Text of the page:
PET SECURITY DURING NATURAL CALAMITIES

PET SECURITY DURING NATURAL CALAMITIES

We always need to be prepared to take care of our animals, especially during disasters such as fire, flood, or other emergencies. In cases of fire or natural disasters, you need to be prepared in case your pet gets injured, lost, or has to be evacuated.

Here are a few ways to keep your pet safe during an emergency:

  1. Never leave your pet behind.

Unless, of course, the house is on fire or caving in and you have to first protect yourself or a human member of your family. But don’t assume your pet will be okay for a few days without you. If she’s left behind, she can get lost, become malnourished, or get hurt from the disaster. Although emergencies are not always foreseen – especially evacuations due to a terrorist attack or sudden fire – having a pre-planned course of action can help reduce the risk of your pet being left alone to fend for herself.

  2. Make prior arrangements.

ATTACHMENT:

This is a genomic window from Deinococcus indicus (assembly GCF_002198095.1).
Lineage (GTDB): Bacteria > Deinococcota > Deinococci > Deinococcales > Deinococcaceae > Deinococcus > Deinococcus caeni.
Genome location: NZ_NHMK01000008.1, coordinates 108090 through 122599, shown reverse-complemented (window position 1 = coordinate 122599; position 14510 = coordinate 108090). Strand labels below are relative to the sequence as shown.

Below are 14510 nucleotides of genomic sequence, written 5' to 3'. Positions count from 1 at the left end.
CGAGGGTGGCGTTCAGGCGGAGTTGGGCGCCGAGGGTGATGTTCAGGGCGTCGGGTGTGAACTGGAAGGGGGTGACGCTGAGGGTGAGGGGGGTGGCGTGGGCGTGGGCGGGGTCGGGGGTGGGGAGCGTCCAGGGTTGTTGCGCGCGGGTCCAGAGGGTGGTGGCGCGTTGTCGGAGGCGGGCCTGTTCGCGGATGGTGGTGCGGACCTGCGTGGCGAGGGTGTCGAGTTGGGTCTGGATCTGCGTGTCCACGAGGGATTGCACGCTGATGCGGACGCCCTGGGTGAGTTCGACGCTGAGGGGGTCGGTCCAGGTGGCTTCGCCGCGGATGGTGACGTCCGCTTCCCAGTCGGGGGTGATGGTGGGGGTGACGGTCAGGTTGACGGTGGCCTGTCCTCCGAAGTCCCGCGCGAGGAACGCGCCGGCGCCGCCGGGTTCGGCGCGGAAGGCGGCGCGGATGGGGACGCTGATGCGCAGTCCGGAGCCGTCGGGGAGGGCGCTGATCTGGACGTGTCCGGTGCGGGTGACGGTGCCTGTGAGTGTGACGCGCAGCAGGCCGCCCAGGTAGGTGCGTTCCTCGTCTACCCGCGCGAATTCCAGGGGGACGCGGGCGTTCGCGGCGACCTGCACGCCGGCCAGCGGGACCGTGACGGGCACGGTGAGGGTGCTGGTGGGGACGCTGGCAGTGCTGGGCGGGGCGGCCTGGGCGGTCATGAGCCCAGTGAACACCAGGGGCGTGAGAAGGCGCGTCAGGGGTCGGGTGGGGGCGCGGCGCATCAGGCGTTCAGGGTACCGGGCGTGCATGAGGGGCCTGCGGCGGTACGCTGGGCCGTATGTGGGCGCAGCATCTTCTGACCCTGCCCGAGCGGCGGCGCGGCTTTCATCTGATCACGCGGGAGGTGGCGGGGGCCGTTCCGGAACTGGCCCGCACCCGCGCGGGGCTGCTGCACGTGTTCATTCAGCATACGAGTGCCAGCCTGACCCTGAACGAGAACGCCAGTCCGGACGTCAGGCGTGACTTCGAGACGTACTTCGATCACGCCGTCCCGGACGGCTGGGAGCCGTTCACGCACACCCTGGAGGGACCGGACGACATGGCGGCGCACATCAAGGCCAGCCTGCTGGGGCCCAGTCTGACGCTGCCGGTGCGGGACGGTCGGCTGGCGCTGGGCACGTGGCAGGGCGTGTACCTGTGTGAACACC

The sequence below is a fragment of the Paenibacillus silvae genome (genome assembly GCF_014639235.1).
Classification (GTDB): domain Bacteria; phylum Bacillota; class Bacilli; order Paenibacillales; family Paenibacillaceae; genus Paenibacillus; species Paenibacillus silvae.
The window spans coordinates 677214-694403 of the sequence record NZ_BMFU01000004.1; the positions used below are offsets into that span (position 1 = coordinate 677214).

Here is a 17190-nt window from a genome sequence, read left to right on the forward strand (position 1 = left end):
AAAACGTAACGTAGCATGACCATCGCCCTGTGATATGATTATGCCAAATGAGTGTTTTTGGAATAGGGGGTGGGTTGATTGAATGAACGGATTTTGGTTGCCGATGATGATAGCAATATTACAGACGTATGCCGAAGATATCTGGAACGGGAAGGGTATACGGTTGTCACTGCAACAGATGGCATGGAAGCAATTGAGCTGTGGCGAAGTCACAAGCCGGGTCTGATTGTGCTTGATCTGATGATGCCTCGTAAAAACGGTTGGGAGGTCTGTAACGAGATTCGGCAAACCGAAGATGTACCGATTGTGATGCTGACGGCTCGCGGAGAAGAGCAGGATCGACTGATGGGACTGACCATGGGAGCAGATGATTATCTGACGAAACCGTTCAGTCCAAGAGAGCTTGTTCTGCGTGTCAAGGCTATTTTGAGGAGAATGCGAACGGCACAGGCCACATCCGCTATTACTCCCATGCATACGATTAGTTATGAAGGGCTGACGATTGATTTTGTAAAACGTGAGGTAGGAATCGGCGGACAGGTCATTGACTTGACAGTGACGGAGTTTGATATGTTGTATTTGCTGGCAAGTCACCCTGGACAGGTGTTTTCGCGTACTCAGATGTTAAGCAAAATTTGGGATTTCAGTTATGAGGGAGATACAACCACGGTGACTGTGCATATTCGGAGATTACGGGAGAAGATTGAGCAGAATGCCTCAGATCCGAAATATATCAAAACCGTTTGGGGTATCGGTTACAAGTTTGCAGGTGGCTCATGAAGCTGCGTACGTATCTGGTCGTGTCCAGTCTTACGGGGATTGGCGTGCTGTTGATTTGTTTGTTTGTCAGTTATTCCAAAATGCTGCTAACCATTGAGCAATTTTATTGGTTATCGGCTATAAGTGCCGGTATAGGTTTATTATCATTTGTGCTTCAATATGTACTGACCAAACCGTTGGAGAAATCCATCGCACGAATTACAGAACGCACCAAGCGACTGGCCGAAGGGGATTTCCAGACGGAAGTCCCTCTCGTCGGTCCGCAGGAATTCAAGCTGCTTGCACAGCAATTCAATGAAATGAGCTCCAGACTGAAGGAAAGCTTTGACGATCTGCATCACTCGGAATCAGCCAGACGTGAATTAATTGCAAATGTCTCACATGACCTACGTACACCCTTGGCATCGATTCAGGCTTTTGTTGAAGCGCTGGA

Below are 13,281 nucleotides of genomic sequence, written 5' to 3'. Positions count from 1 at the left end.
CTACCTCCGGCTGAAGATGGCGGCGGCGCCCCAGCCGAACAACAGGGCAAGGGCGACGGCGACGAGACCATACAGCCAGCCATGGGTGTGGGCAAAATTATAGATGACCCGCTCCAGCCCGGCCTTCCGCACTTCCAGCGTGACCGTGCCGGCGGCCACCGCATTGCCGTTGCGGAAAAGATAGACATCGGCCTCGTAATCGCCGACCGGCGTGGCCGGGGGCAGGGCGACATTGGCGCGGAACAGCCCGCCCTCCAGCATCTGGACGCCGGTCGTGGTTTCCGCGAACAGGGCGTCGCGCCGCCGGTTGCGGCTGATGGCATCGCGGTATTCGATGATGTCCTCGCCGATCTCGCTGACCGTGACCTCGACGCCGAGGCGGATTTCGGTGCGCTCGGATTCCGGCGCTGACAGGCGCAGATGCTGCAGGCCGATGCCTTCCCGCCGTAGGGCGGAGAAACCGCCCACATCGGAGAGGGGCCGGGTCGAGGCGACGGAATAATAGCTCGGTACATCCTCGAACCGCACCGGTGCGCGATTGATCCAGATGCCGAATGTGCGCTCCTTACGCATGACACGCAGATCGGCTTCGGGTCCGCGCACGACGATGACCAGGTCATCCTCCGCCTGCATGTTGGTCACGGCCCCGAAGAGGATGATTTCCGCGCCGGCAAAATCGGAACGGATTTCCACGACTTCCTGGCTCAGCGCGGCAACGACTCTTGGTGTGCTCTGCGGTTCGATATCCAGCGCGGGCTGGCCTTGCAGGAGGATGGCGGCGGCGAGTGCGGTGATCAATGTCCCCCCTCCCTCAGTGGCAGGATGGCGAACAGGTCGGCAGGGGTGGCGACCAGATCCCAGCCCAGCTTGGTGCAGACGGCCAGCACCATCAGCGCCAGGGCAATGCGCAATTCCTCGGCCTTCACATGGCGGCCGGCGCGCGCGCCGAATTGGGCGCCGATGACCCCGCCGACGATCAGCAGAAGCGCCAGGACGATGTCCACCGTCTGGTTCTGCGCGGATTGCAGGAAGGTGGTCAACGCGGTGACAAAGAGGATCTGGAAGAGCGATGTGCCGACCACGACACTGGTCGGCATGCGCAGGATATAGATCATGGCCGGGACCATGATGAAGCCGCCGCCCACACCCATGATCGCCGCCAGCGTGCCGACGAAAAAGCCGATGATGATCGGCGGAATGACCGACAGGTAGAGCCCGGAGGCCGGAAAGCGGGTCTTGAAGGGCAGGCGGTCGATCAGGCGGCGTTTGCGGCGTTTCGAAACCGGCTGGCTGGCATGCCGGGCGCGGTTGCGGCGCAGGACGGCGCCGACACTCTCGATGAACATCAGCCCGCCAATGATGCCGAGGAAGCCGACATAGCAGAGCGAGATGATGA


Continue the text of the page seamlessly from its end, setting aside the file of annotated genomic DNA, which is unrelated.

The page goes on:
Because most Americans work, pets are often home alone. But if disaster strikes and you’re not home (and there is no pet sitter or dog walker), make sure someone knows that you have a pet and that he needs to get to safety. Give a neighbor or friend – specifically one who is comfortable and familiar with your pet – a spare key. And put a rescue alert sticker on your front door to alert police or firefighters that there is a pet inside the home.

  3. Evacuate safely and evacuate early.

If your city is on alert for a winter storm or hurricane, don’t be the last person to leave town. Animals are resilient, yes, but they are harder to harbor than humans because not every restaurant, hospital, or hotel accepts them. What’s more, loading them into a carrier or crate will be especially difficult if they’re stressed or afraid from all the commotion. Evacuating safely and early helps keep the situation calm, cool, and collected and ensures every person and every pet is accounted for.

  4. Prepare an emergency kit.

Pack an emergency kit for your pet as you would for yourself – chock-full of essentials like her leash, collar, first aid, food, water, medications, medical records, and any important documents. 

The Centers for Disease Control and Prevention (CDC) also suggests packing familiar items (if there’s room, of course) like beds, blankets, and toys to help keep your pet calm during travel. In order to keep the nasty smells to a minimum, don’t forget a litter box and litter for cats and plastic poop bags for dogs.

Prepare your first aid kit from exclusive products of BonBeno, always be prepared. Visit www.bonbeno.com for more information.